Here’s what Theresa had to say:
Give us a brief history of your career?
I started my career as a developer with McDonnell Douglas, the aerospace company, which is now part of Boeing. I quickly realized that the product side of software was of great interest to me, so I went to work for a variety of software companies including Borland, Taligent – the Apple, IBM, HP consortium, and Sun. At Sun I worked on the Jini project which was IoT before the term IoT was coined. I then joined Gartner as an analyst covering automated software quality. In 2006 I founded Voke, an industry analyst firm, to focus on emerging trends in the software lifecycle. Over the years at Voke, we have been relentless advocates for software quality.
What was the impetus behind Voke’s formation?
We saw the need in the market for a different type of analyst firm. Our mission is to provoke thought. We empower our clients with the data, context, and considerations they need to move forward confidently and create an impact. In short, we want everyone from software vendors to GSIs to enterprise IT organizations to be wildly successful.
Who is your favorite IT superhero, and why?
Well, my favorite superhero, in general, is Batman. I have loved Batman since I was a kid. And, what is not to like about Batman? Aside from the coolest car ever, he has a really great team that works with him all the way from Commissioner Gordon to Alfred, his trusted confidant.
Part of my keynote presentation at Apex will focus on how every person working on delivering an exceptional customer experience through software is an IT superhero. I’ll identify a few different IT superhero personas and what their superpowers are. I don’t want to give away too much of my presentation, but everyone in the audience will be able to identify with at least one of the IT superheroes.
Can you give us an idea of where you see the future of testing and monitoring heading?
Software testing and understanding what the application is doing in production is more important now than ever – the business is demanding that software work, perform, and be secure. Without software quality built into every type of application, customers will take their business elsewhere. It is critical for software quality to be architected into the fabric of every application, and for testing to be done early, frequently, and often. Monitoring is essential to understand how that software asset is contributing to the business.
As the pendulum swings from the “just ship it” mentality back to an emphasis on quality, we will see software engineering teams discover how important testing and monitoring is to the success of the application and the business.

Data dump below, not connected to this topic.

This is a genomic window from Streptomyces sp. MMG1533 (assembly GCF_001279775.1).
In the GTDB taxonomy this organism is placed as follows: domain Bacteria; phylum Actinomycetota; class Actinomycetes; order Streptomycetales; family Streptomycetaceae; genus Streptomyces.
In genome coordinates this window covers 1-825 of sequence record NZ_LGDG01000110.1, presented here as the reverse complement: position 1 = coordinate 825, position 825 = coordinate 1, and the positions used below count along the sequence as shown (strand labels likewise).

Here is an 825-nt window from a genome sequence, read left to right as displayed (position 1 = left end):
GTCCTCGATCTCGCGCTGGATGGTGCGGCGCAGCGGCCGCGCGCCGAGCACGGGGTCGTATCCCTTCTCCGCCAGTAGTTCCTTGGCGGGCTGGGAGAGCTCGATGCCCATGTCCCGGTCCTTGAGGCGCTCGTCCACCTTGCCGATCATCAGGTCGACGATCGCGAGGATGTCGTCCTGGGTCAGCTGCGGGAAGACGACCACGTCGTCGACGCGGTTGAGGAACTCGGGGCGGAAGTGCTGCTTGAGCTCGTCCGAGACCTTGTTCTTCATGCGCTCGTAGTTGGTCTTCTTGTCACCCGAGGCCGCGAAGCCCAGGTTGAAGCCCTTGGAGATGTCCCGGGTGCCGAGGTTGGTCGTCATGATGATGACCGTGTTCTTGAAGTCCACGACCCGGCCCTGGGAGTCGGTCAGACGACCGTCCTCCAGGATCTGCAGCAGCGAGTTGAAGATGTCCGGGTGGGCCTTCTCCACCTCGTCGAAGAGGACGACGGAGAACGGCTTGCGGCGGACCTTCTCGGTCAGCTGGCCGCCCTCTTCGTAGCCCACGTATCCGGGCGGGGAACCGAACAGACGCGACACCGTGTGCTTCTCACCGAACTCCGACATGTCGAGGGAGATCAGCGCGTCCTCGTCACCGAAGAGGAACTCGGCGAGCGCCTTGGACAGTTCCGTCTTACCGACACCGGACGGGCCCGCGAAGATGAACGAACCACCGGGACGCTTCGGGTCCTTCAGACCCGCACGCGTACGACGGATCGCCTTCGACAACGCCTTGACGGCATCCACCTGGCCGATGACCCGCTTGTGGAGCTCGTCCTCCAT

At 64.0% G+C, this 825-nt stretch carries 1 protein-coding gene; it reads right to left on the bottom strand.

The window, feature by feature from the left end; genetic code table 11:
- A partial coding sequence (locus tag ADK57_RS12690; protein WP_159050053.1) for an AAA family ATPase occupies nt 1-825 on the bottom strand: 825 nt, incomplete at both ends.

In my keynote, I will share some data from our recent research on what organizations value in a software release and where we are in terms of automation.
What will the world of IoT look like by 2020? Or 2030?
IoT is really not that new, but expectations about what it can do are finally becoming mainstream. I worked on the Jini project at Sun Microsystems in 1998 – 1999. We identified many of the popular use cases that we hear about today, and in some cases had working demos. For example, back in 1998, we saw the benefit of a connected home with refrigerators dispensing shopping lists and dishwashers notifying repair teams of the need for near-term maintenance. Now, this idea is fairly synonymous with what IoT does. But realize, there is an entire supply chain, starting with the appliance manufacturers to make this dream of “simple” connectivity work.
IoT has been accelerating nicely for the past several years. As prices drop on essentials such as sensors, and network connectivity becomes more pervasive, faster, and reliable, IoT is a very real and useful way to drive efficiencies.
For IoT to truly become part of our daily lives, we have to focus on non-functional requirements. This is where performance comes in to play. The “things” that makeup IoT have to be fast enough and secure enough so that people want to use them. The real beauty of IoT is that the technology will not interfere with interactions – IoT is there to make the experience more robust. I am a true optimist about what IoT can deliver.
Markets such as smart cities, smart homes, transportation, agriculture, manufacturing, medicine, retail, financial, research, and so on will all benefit from IoT to deliver better outcomes.
What do you want attendees to take away from your session at Apex?
I want them to unleash the IT superhero within and prepare themselves and their organizations for the onslaught of demands that will be placed on them to deal with new business problems, new technologies, and new expectations about where they fit in the software lifecycle. As IT superheroes they are an integral part of protecting the brand and the business.
Thanks again to Theresa for her time and insights.